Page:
Since its discovery at the bottom of the Baltic Sea in May 2011, the anomaly has fascinated observers.
The apparently man-made object sits at the bottom of the ocean, looking for all intents and purposes like a drowned Millennium Falcon from the Star Wars movies.
Theories have ranged over its purpose since the Ocean X Team discovered the object on sonar scans.
To some observers, it is a UFO – The ‘Roswell of the Ocean’, while others speculate that it is a Nazi anti-submarine defence, or a plug to the underworld.
But according to one expert, the ‘strange’ and ‘mysterious’ object, as described by the team who found it, is nothing more than glacial rocks that have been dragged across the ocean floor.
Volker Brüchert, an associate professor of geology at Stockholm University, was handed stone samples of the object for analysis.
He said he believed he was seeing nothing more than normal rocks, and told Live Science: ‘It’s good to hear critical voices about this ‘Baltic Sea mystery.
‘What has been generously ignored by the Ocean-X team is that most of the samples they have brought up from the sea bottom are granites and gneisses and sandstones.’
He told Live Science that these are ‘exactly what one would expect to see in a glacial basin, which is what the Baltic Sea is – a region carved out by glacial ice long ago’.
The divers from Ocean X also gave Brüchert a single loose piece of basaltic rock, a type of rock that forms from hardened lava, which he told the website was ‘out of place on the seafloor, but not unusual’.
He said: ‘Because the whole northern Baltic region is so heavily influenced by glacial thawing processes, both the feature and the rock samples are likely to have formed in connection with glacial and postglacial processes.
‘Possibly these rocks were transported there by glaciers.’
Artist Vaghauk, inspired by the story, created this artist impression, posted on Deviant Art, of the anomaly deep under the Baltic Sea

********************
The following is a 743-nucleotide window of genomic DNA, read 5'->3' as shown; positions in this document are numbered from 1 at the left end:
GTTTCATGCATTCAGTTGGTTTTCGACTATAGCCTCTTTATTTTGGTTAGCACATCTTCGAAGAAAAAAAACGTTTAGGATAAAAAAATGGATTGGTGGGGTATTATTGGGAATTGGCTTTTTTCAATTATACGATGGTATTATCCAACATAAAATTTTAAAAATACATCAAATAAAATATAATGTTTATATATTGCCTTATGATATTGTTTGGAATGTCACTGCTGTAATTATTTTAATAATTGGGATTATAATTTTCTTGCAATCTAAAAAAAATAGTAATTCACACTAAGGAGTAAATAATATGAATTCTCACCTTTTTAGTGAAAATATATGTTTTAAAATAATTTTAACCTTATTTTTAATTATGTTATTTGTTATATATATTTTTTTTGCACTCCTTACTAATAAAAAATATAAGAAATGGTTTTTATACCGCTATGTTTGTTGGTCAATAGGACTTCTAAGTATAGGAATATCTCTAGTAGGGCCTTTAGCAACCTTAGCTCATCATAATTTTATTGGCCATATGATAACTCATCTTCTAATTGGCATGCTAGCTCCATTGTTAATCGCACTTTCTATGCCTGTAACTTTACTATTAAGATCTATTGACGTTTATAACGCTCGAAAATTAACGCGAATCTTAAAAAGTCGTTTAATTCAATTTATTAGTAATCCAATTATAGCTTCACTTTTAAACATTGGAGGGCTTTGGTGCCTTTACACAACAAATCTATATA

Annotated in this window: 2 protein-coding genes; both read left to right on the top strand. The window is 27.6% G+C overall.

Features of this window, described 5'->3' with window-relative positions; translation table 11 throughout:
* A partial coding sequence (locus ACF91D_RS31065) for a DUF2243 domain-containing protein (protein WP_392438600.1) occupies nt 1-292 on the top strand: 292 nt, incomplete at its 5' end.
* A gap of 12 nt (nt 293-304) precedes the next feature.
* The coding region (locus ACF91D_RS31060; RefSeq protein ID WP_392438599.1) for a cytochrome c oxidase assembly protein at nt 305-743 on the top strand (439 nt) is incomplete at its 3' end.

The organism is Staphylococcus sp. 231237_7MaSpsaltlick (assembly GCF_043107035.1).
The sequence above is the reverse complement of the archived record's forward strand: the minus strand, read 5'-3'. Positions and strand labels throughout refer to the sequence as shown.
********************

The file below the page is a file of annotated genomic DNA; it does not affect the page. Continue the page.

‘This device dwarfs anything ever found before and is an important weapons discovery,’ said the dive team which discovered the strange structure
But now former Swedish naval officer and WWII expert Anders Autellus has revealed that the structure – measuring 200ft by 25ft - could be the base of a device designed to block British and Russian submarine movements in the area
Based on the scans, the object appears to be raised 10ft above the seabed and measuring 200ft by 25ft – but the scans have also been called into question.
Sonar-scanning expert Dan Fornari, from the Woods Hole Oceanographic Institution in Massachusett, told Yahoo: ‘The sonar image has numerous artifacts in it that make it difficult to interpret, and I would not place too much confidence in any interpretation until a better processing is done and the details of the type of sonar and particulars are provided.
‘I’m saying the data are lacking in resolution, detail and quantification.’
One plausible explanation is that the formation is an anti-submarine base.
Swedish submarine officer, Anders Autellus said the object has the shape of a German submarine trap from the Second World War.
These huge concrete structures were built to make navigation more difficult for Soviet submarines.
Speaking to the Swedish newspaper Expressen, Autellus said that similar concrete structures had been built by the British during World War II.
Autellus says it is likely that the object is built from double-skinned concrete for the purpose of holding large steel wire mesh structures, expected to disturb the propagation of radar and other signals used by any nearby submarines.
During the decades after the war, the wire mesh structures would have eroded away, leaving only the holes shown on the images provided by Ocean X.
Hefty trajectory: The Swedish diving team noted a 985-foot flattened out ‘runway’ leading up to the object, implying that it skidded along the path before stopping but no true answers are clear
The team did get some pictures, such as these soot-covered rocks that encircled an egg-shaped hole which went into the object at its center, and have no idea what any of it means